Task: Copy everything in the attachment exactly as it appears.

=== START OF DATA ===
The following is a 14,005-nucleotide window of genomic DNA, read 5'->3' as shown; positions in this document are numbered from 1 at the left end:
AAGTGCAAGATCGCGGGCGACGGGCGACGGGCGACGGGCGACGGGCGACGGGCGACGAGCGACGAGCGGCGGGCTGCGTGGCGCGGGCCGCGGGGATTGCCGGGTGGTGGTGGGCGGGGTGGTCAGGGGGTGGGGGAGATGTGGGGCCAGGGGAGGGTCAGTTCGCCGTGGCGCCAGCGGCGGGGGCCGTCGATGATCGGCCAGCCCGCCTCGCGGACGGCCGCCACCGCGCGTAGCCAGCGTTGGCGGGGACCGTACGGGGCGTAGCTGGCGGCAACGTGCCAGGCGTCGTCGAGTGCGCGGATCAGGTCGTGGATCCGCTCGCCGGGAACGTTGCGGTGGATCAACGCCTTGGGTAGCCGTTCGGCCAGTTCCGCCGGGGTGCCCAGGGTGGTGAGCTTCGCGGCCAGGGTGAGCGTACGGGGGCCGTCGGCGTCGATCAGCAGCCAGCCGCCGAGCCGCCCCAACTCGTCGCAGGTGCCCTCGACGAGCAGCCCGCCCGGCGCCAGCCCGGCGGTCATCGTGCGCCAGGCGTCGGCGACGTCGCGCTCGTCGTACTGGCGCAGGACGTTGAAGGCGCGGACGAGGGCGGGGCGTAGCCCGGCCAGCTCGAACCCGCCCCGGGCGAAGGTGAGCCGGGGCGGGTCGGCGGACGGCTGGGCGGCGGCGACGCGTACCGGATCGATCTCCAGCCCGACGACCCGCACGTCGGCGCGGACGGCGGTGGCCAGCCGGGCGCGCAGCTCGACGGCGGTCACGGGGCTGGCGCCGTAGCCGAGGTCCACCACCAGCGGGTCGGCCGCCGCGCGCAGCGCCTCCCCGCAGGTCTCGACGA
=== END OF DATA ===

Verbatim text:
The following is a 14,005-nucleotide window of genomic DNA, read 5'->3' as shown; positions in this document are numbered from 1 at the left end:
AAGTGCAAGATCGCGGGCGACGGGCGACGGGCGACGGGCGACGGGCGACGGGCGACGAGCGACGAGCGGCGGGCTGCGTGGCGCGGGCCGCGGGGATTGCCGGGTGGTGGTGGGCGGGGTGGTCAGGGGGTGGGGGAGATGTGGGGCCAGGGGAGGGTCAGTTCGCCGTGGCGCCAGCGGCGGGGGCCGTCGATGATCGGCCAGCCCGCCTCGCGGACGGCCGCCACCGCGCGTAGCCAGCGTTGGCGGGGACCGTACGGGGCGTAGCTGGCGGCAACGTGCCAGGCGTCGTCGAGTGCGCGGATCAGGTCGTGGATCCGCTCGCCGGGAACGTTGCGGTGGATCAACGCCTTGGGTAGCCGTTCGGCCAGTTCCGCCGGGGTGCCCAGGGTGGTGAGCTTCGCGGCCAGGGTGAGCGTACGGGGGCCGTCGGCGTCGATCAGCAGCCAGCCGCCGAGCCGCCCCAACTCGTCGCAGGTGCCCTCGACGAGCAGCCCGCCCGGCGCCAGCCCGGCGGTCATCGTGCGCCAGGCGTCGGCGACGTCGCGCTCGTCGTACTGGCGCAGGACGTTGAAGGCGCGGACGAGGGCGGGGCGTAGCCCGGCCAGCTCGAACCCGCCCCGGGCGAAGGTGAGCCGGGGCGGGTCGGCGGACGGCTGGGCGGCGGCGACGCGTACCGGATCGATCTCCAGCCCGACGACCCGCACGTCGGCGCGGACGGCGGTGGCCAGCCGGGCGCGCAGCTCGACGGCGGTCACGGGGCTGGCGCCGTAGCCGAGGTCCACCACCAGCGGGTCGGCCGCCGCGCGCAGCGCCTCCCCGCAGGTCTCGACGA